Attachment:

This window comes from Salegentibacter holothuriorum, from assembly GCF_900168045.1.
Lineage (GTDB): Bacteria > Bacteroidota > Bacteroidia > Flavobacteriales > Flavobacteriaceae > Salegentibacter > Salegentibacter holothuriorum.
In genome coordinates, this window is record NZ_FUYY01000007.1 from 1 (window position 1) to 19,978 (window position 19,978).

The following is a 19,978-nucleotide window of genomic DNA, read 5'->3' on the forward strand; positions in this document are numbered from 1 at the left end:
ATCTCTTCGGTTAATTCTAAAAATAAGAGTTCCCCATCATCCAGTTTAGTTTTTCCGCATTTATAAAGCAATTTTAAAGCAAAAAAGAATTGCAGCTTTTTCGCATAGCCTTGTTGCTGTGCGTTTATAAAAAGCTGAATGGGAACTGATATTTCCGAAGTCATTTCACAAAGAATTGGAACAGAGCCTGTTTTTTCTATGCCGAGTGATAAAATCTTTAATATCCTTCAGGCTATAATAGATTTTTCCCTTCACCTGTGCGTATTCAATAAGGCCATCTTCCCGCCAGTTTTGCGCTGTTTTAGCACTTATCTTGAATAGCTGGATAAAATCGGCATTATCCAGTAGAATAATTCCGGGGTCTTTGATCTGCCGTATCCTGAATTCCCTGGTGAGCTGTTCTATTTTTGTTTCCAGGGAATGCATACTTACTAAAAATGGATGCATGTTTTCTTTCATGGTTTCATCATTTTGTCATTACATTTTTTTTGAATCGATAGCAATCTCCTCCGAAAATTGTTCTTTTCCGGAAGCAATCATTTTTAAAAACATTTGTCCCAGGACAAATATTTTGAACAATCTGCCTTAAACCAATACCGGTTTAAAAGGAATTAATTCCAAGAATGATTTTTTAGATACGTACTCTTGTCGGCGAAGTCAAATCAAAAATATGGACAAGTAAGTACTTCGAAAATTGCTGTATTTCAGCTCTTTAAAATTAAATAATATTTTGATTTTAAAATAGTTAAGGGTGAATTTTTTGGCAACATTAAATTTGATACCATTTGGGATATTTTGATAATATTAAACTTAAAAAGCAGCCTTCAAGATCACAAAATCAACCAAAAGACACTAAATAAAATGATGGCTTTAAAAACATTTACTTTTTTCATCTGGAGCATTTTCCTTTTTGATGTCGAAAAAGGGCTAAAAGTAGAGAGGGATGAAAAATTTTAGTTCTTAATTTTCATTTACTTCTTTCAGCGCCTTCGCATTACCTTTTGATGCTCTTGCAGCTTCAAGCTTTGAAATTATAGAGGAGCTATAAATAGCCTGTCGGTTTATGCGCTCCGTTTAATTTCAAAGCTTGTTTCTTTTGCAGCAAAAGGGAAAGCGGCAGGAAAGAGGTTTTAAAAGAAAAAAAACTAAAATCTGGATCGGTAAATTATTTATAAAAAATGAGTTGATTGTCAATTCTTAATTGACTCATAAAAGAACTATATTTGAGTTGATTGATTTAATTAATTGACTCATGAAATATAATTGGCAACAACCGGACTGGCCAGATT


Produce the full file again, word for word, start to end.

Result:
This window comes from Salegentibacter holothuriorum, from assembly GCF_900168045.1.
Lineage (GTDB): Bacteria > Bacteroidota > Bacteroidia > Flavobacteriales > Flavobacteriaceae > Salegentibacter > Salegentibacter holothuriorum.
In genome coordinates, this window is record NZ_FUYY01000007.1 from 1 (window position 1) to 19,978 (window position 19,978).

The following is a 19,978-nucleotide window of genomic DNA, read 5'->3' on the forward strand; positions in this document are numbered from 1 at the left end:
ATCTCTTCGGTTAATTCTAAAAATAAGAGTTCCCCATCATCCAGTTTAGTTTTTCCGCATTTATAAAGCAATTTTAAAGCAAAAAAGAATTGCAGCTTTTTCGCATAGCCTTGTTGCTGTGCGTTTATAAAAAGCTGAATGGGAACTGATATTTCCGAAGTCATTTCACAAAGAATTGGAACAGAGCCTGTTTTTTCTATGCCGAGTGATAAAATCTTTAATATCCTTCAGGCTATAATAGATTTTTCCCTTCACCTGTGCGTATTCAATAAGGCCATCTTCCCGCCAGTTTTGCGCTGTTTTAGCACTTATCTTGAATAGCTGGATAAAATCGGCATTATCCAGTAGAATAATTCCGGGGTCTTTGATCTGCCGTATCCTGAATTCCCTGGTGAGCTGTTCTATTTTTGTTTCCAGGGAATGCATACTTACTAAAAATGGATGCATGTTTTCTTTCATGGTTTCATCATTTTGTCATTACATTTTTTTTGAATCGATAGCAATCTCCTCCGAAAATTGTTCTTTTCCGGAAGCAATCATTTTTAAAAACATTTGTCCCAGGACAAATATTTTGAACAATCTGCCTTAAACCAATACCGGTTTAAAAGGAATTAATTCCAAGAATGATTTTTTAGATACGTACTCTTGTCGGCGAAGTCAAATCAAAAATATGGACAAGTAAGTACTTCGAAAATTGCTGTATTTCAGCTCTTTAAAATTAAATAATATTTTGATTTTAAAATAGTTAAGGGTGAATTTTTTGGCAACATTAAATTTGATACCATTTGGGATATTTTGATAATATTAAACTTAAAAAGCAGCCTTCAAGATCACAAAATCAACCAAAAGACACTAAATAAAATGATGGCTTTAAAAACATTTACTTTTTTCATCTGGAGCATTTTCCTTTTTGATGTCGAAAAAGGGCTAAAAGTAGAGAGGGATGAAAAATTTTAGTTCTTAATTTTCATTTACTTCTTTCAGCGCCTTCGCATTACCTTTTGATGCTCTTGCAGCTTCAAGCTTTGAAATTATAGAGGAGCTATAAATAGCCTGTCGGTTTATGCGCTCCGTTTAATTTCAAAGCTTGTTTCTTTTGCAGCAAAAGGGAAAGCGGCAGGAAAGAGGTTTTAAAAGAAAAAAAACTAAAATCTGGATCGGTAAATTATTTATAAAAAATGAGTTGATTGTCAATTCTTAATTGACTCATAAAAGAACTATATTTGAGTTGATTGATTTAATTAATTGACTCATGAAATATAATTGGCAACAACCGGACTGGCCAGATT